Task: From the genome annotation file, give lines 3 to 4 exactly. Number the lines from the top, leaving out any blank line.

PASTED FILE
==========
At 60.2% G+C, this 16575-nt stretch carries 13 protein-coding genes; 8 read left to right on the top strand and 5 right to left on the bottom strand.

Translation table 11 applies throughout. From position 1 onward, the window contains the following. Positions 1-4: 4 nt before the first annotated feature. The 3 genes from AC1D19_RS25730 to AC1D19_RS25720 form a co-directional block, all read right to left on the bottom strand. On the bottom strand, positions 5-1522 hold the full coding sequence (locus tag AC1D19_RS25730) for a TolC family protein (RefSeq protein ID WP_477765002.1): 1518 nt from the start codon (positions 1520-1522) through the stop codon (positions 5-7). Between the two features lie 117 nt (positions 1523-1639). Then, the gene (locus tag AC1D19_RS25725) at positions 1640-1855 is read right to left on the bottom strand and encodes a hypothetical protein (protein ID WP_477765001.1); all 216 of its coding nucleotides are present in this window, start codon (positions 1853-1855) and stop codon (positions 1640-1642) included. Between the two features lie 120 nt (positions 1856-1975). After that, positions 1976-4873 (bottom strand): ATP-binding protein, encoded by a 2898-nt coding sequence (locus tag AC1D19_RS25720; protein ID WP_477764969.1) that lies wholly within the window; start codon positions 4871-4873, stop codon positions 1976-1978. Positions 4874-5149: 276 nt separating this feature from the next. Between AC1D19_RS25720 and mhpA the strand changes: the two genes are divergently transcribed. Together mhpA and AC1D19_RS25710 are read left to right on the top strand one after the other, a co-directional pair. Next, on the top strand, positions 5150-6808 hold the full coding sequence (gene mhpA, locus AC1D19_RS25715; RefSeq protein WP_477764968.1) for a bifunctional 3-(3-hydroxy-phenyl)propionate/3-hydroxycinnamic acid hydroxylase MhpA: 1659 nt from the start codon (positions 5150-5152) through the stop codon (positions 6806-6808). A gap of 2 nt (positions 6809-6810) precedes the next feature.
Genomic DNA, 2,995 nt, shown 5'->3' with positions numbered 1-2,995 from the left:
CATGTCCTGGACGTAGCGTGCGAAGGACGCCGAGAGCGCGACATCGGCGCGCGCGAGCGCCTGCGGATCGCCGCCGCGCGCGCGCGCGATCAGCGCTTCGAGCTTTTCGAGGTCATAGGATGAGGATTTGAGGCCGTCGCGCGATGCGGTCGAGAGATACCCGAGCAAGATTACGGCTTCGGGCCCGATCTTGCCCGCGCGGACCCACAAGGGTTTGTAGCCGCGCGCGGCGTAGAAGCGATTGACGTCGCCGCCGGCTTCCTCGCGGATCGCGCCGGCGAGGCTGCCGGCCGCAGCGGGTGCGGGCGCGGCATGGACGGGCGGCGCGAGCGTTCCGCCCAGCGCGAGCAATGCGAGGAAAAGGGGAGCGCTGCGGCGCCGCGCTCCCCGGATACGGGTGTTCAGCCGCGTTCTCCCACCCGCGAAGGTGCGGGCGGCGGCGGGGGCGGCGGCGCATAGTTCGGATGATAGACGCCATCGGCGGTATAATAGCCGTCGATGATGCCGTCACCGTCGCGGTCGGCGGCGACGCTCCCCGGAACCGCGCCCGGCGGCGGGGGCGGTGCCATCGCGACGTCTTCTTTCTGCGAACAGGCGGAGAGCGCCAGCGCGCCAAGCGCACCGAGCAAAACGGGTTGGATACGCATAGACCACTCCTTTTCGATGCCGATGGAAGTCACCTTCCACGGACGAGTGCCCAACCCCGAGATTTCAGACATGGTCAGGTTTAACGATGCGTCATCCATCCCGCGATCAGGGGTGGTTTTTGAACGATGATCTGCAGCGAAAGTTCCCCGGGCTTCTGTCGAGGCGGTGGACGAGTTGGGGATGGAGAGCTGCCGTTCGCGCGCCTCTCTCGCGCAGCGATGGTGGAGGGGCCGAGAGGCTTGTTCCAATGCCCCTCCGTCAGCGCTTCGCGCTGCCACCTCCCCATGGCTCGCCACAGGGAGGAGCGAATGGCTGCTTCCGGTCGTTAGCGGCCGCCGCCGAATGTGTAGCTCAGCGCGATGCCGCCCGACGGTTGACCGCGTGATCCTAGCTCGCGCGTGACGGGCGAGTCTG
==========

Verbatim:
Genomic DNA, 2,995 nt, shown 5'->3' with positions numbered 1-2,995 from the left:
CATGTCCTGGACGTAGCGTGCGAAGGACGCCGAGAGCGCGACATCGGCGCGCGCGAGCGCCTGCGGATCGCCGCCGCGCGCGCGCGCGATCAGCGCTTCGAGCTTTTCGAGGTCATAGGATGAGGATTTGAGGCCGTCGCGCGATGCGGTCGAGAGATACCCGAGCAAGATTACGGCTTCGGGCCCGATCTTGCCCGCGCGGACCCACAAGGGTTTGTAGCCGCGCGCGGCGTAGAAGCGATTGACGTCGCCGCCGGCTTCCTCGCGGATCGCGCCGGCGAGGCTGCCGGCCGCAGCGGGTGCGGGCGCGGCATGGACGGGCGGCGCGAGCGTTCCGCCCAGCGCGAGCAATGCGAGGAAAAGGGGAGCGCTGCGGCGCCGCGCTCCCCGGATACGGGTGTTCAGCCGCGTTCTCCCACCCGCGAAGGTGCGGGCGGCGGCGGGGGCGGCGGCGCATAGTTCGGATGATAGACGCCATCGGCGGTATAATAGCCGTCGATGATGCCGTCACCGTCGCGGTCGGCGGCGACGCTCCCCGGAACCGCGCCCGGCGGCGGGGGCGGTGCCATCGCGACGTCTTCTTTCTGCGAACAGGCGGAGAGCGCCAGCGCGCCAAGCGCACCGAGCAAAACGGGTTGGATACGCATAGACCACTCCTTTTCGATGCCGATGGAAGTCACCTTCCACGGACGAGTGCCCAACCCCGAGATTTCAGACATGGTCAGGTTTAACGATGCGTCATCCATCCCGCGATCAGGGGTGGTTTTTGAACGATGATCTGCAGCGAAAGTTCCCCGGGCTTCTGTCGAGGCGGTGGACGAGTTGGGGATGGAGAGCTGCCGTTCGCGCGCCTCTCTCGCGCAGCGATGGTGGAGGGGCCGAGAGGCTTGTTCCAATGCCCCTCCGTCAGCGCTTCGCGCTGCCACCTCCCCATGGCTCGCCACAGGGAGGAGCGAATGGCTGCTTCCGGTCGTTAGCGGCCGCCGCCGAATGTGTAGCTCAGCGCGATGCCGCCCGACGGTTGACCGCGTGATCCTAGCTCGCGCGTGACGGGCGAGTCTG